In the mid-19th century, the grand old sage of Victorian culture, Thomas Carlyle, was worried that Christianity was wearing out, that the West needed a ‘new mythus’ to bind us together and connect us to the infinite. Carlyle decided that a substitute for the worship of Christ might be the worship of heroes, ‘these great ones; the modellers, patterns, and in a wide sense creators, of whatsoever the general mass of men contrived to do or to attain’. He had in mind prophets like Mohammad, poets like Byron and political leaders like Napoleon. Worship of genius would become ‘the final religion’, as Will Durant would put it. Carlyle’s vision came true – throughout the 19th and early 20th century, we saw the rise of the cult of the national hero or genius – Napoleon, Garibaldi, Ataturk, Stalin, Hitler, Mao, Putin, and so on.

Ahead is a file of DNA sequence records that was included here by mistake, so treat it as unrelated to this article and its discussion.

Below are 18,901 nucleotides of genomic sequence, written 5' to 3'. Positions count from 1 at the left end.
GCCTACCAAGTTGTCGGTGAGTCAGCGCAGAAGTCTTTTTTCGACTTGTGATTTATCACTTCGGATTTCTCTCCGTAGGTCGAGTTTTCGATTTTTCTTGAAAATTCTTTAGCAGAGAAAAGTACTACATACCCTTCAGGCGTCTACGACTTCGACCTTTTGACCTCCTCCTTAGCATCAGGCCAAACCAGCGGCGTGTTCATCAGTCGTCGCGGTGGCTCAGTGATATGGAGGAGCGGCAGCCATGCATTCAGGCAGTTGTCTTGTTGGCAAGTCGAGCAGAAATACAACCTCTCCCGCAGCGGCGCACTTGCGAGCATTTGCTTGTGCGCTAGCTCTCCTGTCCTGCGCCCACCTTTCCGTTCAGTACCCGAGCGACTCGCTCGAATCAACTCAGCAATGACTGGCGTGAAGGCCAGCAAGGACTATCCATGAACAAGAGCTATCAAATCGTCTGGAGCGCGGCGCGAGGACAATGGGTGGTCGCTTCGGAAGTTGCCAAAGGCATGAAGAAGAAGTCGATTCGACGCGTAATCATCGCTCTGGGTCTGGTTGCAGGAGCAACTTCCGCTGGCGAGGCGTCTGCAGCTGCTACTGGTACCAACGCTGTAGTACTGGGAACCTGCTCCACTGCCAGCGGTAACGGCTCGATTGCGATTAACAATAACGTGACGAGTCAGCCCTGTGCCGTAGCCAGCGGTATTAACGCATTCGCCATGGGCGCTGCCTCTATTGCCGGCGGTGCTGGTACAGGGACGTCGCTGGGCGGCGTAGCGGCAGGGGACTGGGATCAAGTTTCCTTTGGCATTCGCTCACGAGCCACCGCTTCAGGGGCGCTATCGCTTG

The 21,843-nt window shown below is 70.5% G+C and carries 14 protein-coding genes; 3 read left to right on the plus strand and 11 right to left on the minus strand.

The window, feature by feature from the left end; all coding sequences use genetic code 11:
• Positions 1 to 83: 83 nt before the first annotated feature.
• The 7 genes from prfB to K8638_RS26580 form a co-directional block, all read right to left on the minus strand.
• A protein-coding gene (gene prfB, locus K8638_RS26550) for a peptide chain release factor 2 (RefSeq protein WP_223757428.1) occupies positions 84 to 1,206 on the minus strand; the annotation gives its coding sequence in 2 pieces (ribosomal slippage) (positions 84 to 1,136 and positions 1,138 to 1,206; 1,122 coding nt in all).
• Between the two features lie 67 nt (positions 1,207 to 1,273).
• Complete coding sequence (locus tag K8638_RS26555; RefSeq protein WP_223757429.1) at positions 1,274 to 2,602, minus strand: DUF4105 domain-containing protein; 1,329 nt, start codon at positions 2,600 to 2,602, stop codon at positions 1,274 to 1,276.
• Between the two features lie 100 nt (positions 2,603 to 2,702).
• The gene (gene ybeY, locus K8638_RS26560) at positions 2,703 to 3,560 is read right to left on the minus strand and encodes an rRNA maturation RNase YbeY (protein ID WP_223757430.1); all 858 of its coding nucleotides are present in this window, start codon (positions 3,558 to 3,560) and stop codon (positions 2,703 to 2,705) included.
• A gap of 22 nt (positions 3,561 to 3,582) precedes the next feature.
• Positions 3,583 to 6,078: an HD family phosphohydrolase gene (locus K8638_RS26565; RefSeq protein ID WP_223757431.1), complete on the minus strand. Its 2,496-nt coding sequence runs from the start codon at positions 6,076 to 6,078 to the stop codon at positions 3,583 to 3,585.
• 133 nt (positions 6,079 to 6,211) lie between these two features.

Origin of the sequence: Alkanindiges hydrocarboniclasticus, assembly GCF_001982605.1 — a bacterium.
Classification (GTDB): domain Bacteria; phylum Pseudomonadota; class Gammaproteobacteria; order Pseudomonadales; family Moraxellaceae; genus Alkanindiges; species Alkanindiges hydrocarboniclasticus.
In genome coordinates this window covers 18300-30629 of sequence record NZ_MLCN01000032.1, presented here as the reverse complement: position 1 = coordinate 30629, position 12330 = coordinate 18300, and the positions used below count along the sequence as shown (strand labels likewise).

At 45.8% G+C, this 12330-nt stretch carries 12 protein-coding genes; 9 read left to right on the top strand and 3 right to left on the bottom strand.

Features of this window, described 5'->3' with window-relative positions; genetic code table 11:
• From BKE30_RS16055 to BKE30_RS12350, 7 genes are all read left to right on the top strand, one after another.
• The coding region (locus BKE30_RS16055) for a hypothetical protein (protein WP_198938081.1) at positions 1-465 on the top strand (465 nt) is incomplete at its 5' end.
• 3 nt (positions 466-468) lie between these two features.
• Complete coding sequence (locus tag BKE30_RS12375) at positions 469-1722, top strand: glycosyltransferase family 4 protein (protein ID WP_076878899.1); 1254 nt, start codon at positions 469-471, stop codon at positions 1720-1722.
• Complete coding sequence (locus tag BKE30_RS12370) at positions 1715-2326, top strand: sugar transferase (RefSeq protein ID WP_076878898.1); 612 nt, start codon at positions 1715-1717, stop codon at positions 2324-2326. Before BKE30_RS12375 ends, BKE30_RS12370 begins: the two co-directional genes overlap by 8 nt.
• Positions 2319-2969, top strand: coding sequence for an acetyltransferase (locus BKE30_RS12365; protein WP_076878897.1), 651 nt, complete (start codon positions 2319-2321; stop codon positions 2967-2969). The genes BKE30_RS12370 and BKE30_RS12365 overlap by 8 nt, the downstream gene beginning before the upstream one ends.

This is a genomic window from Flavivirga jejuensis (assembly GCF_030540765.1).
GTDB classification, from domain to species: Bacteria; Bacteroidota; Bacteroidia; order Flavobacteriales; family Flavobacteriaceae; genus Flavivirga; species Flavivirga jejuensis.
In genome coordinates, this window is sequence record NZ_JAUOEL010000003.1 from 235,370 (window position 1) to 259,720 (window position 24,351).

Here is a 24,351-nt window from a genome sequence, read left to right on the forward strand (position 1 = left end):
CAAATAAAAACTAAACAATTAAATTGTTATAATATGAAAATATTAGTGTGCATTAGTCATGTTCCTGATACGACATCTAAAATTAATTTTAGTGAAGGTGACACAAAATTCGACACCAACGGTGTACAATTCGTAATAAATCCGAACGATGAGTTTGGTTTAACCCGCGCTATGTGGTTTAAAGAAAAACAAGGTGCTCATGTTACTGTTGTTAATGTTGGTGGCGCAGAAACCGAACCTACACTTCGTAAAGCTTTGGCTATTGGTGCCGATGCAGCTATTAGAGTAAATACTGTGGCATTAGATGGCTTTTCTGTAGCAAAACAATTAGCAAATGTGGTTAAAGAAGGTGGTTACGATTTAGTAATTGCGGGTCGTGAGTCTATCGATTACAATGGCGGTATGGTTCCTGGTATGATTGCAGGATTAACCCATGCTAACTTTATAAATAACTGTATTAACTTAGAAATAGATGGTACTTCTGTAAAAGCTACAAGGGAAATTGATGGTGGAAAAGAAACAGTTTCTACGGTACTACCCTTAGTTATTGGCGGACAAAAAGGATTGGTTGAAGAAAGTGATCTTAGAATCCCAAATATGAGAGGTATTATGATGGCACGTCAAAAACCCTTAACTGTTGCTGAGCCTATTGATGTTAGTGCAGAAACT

Then, at the very end of the 19th century, Oscar Wilde adapted Carlyle’s idea to create the modern cult of personality, or celebrity. As he wrote in The Picture of Dorian Gray, ‘personalities, not principles, move the age’. Wilde realized you didn’t need to establish a nation or religion to create your own cult of personality. You just needed to be beautiful, witty, fascinating and well-publicized. Where Carlyle saw genius as this deep, spiritual connector to the divine, Wilde suggested a celebrity could be an empty amoral mask – and still be fascinating. ‘It is only shallow people who do not judge by appearances’, declares the aesthete Lord Henry. ‘The true mystery of the world is the visible, not the invisible.’ Where the Victorian Carlyle strove for sincerity and earnestness, Wilde embraced wit, irony, epigrams, paradox, the play of masks – the only sin is to be ugly or boring. In Wilde’s aesthetic vision, the wit, the dandy, the actress and the supermodel are the creative elite, the new gods, those allowed to live by their own rules and explore every facet of their personality and desires, to realize that ‘man was a being with myriad lives and myriad sensations’. Meanwhile, everyone else – the boring masses – copies the gods, emulates them, not really living their own life at all, they become ‘an echo of someone else’s music’.